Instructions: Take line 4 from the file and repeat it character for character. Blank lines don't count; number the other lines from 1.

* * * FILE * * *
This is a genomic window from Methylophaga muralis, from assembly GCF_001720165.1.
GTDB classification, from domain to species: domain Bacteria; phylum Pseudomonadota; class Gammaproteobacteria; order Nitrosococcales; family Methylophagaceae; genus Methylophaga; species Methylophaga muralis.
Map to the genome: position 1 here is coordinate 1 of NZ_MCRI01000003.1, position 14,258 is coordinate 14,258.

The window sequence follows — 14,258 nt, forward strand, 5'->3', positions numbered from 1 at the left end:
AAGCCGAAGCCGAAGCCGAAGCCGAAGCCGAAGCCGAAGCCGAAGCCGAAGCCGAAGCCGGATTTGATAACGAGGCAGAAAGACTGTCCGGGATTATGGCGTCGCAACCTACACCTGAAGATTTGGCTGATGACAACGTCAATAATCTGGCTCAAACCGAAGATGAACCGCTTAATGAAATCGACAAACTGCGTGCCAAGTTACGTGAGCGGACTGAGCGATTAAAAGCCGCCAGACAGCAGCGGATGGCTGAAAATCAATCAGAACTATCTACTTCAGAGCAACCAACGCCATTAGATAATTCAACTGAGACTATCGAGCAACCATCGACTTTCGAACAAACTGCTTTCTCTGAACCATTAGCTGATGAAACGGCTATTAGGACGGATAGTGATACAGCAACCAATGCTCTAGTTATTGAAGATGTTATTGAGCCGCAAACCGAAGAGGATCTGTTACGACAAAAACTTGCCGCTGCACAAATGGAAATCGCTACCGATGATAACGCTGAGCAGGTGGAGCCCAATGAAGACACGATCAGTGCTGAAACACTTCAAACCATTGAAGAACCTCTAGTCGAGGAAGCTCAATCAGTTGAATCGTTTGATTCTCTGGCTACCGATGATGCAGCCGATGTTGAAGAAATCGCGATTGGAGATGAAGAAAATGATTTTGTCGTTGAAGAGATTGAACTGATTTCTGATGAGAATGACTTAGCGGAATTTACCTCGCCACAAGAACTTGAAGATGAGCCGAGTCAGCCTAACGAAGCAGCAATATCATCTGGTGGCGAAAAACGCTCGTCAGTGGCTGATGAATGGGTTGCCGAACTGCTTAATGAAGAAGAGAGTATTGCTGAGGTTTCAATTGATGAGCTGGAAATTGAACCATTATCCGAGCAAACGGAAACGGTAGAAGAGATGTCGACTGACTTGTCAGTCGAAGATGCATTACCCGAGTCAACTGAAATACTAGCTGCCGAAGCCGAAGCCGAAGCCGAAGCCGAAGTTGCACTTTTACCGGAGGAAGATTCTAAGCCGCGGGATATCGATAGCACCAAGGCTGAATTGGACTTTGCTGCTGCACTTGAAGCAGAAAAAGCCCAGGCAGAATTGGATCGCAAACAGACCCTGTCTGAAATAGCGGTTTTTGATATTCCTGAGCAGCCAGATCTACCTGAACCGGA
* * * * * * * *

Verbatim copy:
The window sequence follows — 14,258 nt, forward strand, 5'->3', positions numbered from 1 at the left end: